Cameron Hall Effect Thruster for Higher Efficiency and Flexibility in Electric Propulsion

Spring 2020, Santa Rosa, CA. — The Cameron Group, Inc., team has patented innovations that increase the thrust and specific impulse of Hall Effect Thrusters (HETs). The team is currently negotiating with other firms interested in partnering to qualify and manufacture the advanced HET units.

HETs perform a type of Electric Propulsion (EPROP) that uses electrostatic force to propel a stream of ionized gas with dramatically greater specific impulse than that of chemical thrusters. While HET’s produce less thrust, they can produce thrust over a much greater period and using a fraction as much propellant mass. The reduced weight permits greater payloads or decreased booster propellant. HETs fall into two categories: lower-powered thrusters for station-keeping maneuvers to counter friction of the upper atmosphere, and higher-powered thrusters for operations such as boosting space vehicles to higher orbits or propelling them on interplanetary missions.

The smaller thrust has a cost: It increases the time required for orbital maneuvers. For example, the time to boost from low earth orbit to geosynchronous orbit increases from a couple of weeks for chemical boosters to months for ion propulsion. This means lost revenue for users of commercial space vehicles such as communications satellites. Therefore, users such as NASA are looking for ways to boost either the power or the efficiency of EPROP technologies.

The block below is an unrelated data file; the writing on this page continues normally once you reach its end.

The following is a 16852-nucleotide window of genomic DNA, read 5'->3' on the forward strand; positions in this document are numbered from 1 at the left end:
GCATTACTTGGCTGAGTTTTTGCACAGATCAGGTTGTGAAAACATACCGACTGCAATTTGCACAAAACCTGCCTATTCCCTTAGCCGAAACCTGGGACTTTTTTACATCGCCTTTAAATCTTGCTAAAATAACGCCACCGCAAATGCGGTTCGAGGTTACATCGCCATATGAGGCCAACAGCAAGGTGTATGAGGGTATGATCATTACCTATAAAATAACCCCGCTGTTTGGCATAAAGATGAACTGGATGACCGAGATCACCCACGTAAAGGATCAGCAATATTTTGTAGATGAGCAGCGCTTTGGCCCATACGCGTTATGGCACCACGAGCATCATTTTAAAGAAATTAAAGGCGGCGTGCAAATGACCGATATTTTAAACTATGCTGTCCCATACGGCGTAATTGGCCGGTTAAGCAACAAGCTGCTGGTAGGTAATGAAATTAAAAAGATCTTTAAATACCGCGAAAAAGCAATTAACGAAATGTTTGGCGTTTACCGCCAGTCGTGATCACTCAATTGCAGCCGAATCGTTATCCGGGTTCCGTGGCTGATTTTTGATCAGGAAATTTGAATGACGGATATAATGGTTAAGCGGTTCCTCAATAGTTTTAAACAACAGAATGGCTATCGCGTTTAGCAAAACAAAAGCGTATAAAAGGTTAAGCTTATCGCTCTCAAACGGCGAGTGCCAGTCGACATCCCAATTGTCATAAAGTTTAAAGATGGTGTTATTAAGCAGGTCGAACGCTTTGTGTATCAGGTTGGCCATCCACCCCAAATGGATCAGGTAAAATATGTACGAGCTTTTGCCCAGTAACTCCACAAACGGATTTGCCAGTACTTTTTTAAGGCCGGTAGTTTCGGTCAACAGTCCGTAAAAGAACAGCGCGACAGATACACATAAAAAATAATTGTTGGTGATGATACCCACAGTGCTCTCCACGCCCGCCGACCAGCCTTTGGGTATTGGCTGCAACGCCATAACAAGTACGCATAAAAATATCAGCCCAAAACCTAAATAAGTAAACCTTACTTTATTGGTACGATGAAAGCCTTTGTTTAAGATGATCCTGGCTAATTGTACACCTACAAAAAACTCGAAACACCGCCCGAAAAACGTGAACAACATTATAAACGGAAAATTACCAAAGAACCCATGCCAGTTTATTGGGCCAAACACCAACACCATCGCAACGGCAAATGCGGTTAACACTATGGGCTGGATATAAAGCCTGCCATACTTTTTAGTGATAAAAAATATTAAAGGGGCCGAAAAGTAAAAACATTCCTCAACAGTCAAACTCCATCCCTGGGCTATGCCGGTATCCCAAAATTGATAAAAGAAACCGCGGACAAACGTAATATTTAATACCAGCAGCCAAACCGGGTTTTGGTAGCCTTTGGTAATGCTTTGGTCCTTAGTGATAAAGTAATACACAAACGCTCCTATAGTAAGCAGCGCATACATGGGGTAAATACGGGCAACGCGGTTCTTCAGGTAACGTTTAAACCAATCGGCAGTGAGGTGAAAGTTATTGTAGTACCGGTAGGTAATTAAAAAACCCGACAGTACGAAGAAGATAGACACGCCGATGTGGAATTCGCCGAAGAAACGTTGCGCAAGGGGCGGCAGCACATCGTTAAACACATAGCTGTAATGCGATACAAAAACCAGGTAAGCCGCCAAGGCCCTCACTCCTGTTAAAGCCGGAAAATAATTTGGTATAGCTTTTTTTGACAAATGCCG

Pratt & Whitney’s T-140 and T-220HT models were originally developed and patented under the leadership of Dr. Ned Britt, at that time the CEO of Space Power, Inc. (SPI). Now, Cameron’s Chief Scientist, Dr. Britt, with other innovators formerly from SPI, has patented an improvement to HET designs that significantly increases the thrust-to-power ratio. Greater thrust for a given input (propellant and electrical energy) can mean, depending on the mission, reduced propellant costs, faster deployment of the payload, or faster trips to distant solar system objects.

The Cameron team’s innovations not only improve high-power operation, but also broaden the usable range of thrust so that the same HET unit can power both station-keeping and boost operations.

The Cameron HET Team includes:

  • Dr. Ned Britt — Cameron Chief Scientist, HET patent holder
  • Dr. Ron Clark — HET Advanced Technology Promotion
  • Dr. Bill Webster — HET Advanced Technology Promotion, HET Controls Engineering Lead
  • Prof. Mitchell Walker, PhD — HET Testing Manager; prof., Georgia Tech
  • Dr. Vince Teofilo — Plasma Physics Specialist
  • Glenn Koehler — HET Systems & Test Engineer

For more information, or to express your interest in the Cameron HET or the planned demonstration tests, please contact Dr. Bill Webster by telephone at 1.925.895.3275, or contact Cameron via email to

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